Mon, 2014-02-03 13:15

Tom Friedman, author of the amazing book The World is Flat that in many ways sparked the development of The Strive Partnership in Cincinnati and Northern Kentucky, recently shared an op-ed that made a compelling case for the President adopting a message of personal responsibility in his State of the Union address (Obama’s Homework Assignment, Jan 18, 2014).  It is worth noting that we already hear the President and other members of his Cabinet speaking about this not only related to students and families, but for all those who invest time, talent, and treasure in offering successful supports.

The President’s recent announcement of Promise Zones was a prime example.  While receiving little fanfare, the speech signaled a clear shift from simply investing in more programs to working to focus resources on the most impactful programs and services.  He said, “We don’t fund things, we don’t start projects just for the sake of starting them.  They’ve got to work.  If they don’t work we should try something else.  And sometimes those of us who care deeply about advancing opportunity aren’t willing to subject some of these programs to that test:  Do they work?”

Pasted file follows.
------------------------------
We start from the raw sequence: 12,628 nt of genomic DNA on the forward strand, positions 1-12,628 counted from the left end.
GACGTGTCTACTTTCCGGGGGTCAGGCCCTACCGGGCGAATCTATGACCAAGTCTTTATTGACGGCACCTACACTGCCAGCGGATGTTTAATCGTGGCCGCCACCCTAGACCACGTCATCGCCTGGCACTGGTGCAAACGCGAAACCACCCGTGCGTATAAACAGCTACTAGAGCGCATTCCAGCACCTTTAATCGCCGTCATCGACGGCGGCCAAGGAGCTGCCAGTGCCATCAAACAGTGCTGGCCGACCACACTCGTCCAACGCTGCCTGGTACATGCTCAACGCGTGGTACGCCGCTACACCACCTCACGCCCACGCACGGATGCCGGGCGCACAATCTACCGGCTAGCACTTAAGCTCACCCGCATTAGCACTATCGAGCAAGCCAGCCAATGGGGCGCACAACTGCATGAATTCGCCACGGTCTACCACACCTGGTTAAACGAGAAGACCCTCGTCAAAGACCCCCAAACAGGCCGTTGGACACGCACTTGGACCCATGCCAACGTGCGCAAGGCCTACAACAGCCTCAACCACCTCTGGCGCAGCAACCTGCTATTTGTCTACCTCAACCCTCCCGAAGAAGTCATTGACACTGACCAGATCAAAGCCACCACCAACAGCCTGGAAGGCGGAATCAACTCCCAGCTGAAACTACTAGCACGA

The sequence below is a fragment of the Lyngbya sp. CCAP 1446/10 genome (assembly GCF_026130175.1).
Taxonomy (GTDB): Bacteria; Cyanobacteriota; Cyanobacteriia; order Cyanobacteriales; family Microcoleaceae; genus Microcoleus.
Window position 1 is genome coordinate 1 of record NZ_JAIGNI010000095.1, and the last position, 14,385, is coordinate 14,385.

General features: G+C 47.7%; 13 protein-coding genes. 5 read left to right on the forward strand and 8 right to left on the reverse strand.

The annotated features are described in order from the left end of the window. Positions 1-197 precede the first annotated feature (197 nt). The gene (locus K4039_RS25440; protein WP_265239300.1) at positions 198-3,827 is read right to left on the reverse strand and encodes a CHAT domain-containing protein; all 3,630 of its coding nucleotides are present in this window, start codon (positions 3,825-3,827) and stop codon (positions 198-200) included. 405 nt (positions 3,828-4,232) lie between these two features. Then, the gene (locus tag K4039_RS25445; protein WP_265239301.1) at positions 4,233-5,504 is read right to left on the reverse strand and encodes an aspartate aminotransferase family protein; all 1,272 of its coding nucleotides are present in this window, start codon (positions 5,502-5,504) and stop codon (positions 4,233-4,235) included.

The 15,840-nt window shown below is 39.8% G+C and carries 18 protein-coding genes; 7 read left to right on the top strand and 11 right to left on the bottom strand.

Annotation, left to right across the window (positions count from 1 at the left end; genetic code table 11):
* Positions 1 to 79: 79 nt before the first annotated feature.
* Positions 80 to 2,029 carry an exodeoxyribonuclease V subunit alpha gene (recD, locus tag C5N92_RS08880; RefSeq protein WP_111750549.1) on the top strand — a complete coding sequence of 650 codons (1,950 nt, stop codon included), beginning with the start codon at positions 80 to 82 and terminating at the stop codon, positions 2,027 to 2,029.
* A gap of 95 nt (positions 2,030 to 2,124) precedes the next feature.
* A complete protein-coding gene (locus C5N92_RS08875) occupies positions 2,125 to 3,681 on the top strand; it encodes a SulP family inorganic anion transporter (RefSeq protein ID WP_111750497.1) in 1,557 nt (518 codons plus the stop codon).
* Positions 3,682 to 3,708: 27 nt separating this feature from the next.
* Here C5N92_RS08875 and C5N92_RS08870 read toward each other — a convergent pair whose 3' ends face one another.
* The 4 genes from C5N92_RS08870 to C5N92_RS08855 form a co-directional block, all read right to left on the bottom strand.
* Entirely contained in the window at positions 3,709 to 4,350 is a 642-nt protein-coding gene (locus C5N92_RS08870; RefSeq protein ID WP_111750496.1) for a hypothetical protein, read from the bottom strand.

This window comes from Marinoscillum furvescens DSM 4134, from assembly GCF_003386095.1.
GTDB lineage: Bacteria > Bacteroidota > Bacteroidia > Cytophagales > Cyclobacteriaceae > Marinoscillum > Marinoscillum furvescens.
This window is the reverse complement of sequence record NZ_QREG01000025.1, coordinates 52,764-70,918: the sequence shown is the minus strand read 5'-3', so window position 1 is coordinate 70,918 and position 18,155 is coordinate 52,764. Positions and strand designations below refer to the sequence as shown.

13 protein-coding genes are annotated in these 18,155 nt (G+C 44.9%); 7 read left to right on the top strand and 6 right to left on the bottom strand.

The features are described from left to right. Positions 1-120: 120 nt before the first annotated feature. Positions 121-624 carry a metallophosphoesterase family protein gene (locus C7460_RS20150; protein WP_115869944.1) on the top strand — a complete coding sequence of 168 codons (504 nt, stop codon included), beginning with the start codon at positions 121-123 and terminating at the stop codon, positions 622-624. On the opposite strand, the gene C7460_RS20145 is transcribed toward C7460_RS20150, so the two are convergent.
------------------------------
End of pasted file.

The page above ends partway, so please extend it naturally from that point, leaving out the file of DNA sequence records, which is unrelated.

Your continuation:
And further, the announcement did not include a promise of more funds.  Instead, it was focused on government specifically becoming a partners for change.  Secretary Donovan of HUD wrote, “In the old days, Washington would swoop into communities and plan for them rather than with them.  This approach tended to address problems one-by-one instead of taking a holistic approach.”

This departure from a focus on starting new programs to an approach that demands the discipline required to work together and focus limited resources on what actually works is all about personal responsibility as well.  It is about stopping the “spray and pray” approach to investment – where we spray resources all over the place and pray good things happen – to a much more targeted approach is captured in the concept of collective impact.  Just as Friedman notes, it is about how we “change expectations” for the way we work with kids and families by coming together across sectors, with government as a key player at the table, to work together to build on what works.